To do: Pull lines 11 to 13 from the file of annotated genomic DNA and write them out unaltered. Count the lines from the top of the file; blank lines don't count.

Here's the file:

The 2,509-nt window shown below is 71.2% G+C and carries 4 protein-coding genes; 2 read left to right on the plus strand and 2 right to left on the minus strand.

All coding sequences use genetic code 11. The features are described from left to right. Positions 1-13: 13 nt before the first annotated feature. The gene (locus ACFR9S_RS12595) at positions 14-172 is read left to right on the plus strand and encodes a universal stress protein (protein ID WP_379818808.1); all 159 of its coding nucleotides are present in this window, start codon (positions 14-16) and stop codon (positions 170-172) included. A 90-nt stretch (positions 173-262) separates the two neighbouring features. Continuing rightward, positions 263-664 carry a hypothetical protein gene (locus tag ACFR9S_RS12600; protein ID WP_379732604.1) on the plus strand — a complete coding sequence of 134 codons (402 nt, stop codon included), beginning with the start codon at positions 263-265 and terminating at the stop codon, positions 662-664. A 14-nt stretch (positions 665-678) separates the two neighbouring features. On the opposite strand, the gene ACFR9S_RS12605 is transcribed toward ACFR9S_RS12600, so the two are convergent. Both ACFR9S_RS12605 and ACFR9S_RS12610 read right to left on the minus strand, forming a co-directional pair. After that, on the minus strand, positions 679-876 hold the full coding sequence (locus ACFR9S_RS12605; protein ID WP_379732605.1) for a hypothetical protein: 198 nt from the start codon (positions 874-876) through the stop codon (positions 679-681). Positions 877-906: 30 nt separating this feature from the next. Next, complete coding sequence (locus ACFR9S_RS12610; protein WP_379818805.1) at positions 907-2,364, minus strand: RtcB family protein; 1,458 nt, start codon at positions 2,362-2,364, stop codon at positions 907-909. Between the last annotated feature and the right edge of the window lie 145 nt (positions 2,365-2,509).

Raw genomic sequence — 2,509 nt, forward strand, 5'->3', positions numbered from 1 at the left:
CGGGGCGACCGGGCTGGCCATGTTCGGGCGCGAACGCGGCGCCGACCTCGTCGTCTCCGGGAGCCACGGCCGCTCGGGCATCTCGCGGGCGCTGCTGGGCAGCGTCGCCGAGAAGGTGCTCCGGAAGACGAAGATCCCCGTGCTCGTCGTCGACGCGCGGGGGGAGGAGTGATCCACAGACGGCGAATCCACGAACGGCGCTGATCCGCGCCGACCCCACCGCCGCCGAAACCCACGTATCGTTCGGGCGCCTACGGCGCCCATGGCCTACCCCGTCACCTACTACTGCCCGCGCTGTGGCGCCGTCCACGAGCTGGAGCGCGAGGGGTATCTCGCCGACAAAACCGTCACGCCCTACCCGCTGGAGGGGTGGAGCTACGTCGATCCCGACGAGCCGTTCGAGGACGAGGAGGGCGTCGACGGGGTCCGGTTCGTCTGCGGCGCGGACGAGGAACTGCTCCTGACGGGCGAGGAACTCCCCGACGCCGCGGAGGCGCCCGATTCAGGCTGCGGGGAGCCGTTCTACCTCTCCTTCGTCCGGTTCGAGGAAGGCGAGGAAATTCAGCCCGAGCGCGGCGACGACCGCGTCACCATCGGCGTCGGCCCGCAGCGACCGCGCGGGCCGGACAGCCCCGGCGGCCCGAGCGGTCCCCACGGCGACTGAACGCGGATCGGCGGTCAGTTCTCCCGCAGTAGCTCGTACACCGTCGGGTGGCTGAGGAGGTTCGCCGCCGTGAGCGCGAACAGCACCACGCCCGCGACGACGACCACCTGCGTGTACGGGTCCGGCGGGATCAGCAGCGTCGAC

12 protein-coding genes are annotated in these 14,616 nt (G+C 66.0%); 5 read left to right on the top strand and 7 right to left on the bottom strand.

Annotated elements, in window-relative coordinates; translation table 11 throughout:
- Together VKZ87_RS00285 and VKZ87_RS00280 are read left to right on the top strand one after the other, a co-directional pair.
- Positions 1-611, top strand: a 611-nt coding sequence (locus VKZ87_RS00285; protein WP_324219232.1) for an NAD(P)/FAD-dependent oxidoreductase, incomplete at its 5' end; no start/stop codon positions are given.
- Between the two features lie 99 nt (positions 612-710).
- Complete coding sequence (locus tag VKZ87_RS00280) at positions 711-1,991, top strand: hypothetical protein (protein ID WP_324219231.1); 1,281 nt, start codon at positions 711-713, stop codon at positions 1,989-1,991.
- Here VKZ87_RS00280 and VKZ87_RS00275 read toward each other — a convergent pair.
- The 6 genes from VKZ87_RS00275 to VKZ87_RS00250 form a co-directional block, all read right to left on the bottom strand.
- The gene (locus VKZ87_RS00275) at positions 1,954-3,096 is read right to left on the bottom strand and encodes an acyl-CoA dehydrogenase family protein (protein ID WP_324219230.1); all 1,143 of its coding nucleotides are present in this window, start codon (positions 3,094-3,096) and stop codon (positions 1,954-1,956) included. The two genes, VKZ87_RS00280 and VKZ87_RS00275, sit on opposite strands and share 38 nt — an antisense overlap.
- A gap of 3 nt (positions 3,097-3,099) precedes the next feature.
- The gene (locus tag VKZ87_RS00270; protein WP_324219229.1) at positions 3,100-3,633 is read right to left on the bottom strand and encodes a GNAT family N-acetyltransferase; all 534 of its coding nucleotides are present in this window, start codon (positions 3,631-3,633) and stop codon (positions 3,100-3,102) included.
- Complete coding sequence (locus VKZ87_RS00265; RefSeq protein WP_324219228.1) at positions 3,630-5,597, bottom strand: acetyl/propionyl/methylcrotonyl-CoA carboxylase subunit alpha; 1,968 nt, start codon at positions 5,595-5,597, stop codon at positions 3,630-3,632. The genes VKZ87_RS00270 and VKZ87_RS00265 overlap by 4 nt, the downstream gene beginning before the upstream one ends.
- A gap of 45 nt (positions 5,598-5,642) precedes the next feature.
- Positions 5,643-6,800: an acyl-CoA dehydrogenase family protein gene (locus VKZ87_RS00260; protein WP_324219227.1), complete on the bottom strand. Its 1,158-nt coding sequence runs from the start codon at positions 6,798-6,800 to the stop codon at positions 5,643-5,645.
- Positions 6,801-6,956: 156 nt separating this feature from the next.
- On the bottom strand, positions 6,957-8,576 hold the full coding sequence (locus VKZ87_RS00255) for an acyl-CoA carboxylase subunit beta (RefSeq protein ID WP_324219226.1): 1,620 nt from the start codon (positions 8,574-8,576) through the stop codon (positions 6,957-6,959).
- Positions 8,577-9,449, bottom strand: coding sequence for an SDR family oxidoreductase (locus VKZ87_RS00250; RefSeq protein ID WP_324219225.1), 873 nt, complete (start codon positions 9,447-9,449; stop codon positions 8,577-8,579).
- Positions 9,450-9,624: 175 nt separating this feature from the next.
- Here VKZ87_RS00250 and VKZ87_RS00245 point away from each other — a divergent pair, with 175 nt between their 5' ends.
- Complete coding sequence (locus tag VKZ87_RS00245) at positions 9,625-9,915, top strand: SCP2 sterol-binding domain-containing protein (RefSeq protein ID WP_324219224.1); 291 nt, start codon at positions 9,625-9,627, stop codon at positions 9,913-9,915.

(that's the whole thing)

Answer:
- Here VKZ87_RS00280 and VKZ87_RS00275 read toward each other — a convergent pair.
- The 6 genes from VKZ87_RS00275 to VKZ87_RS00250 form a co-directional block, all read right to left on the bottom strand.
- The gene (locus VKZ87_RS00275) at positions 1,954-3,096 is read right to left on the bottom strand and encodes an acyl-CoA dehydrogenase family protein (protein ID WP_324219230.1); all 1,143 of its coding nucleotides are present in this window, start codon (positions 3,094-3,096) and stop codon (positions 1,954-1,956) included. The two genes, VKZ87_RS00280 and VKZ87_RS00275, sit on opposite strands and share 38 nt — an antisense overlap.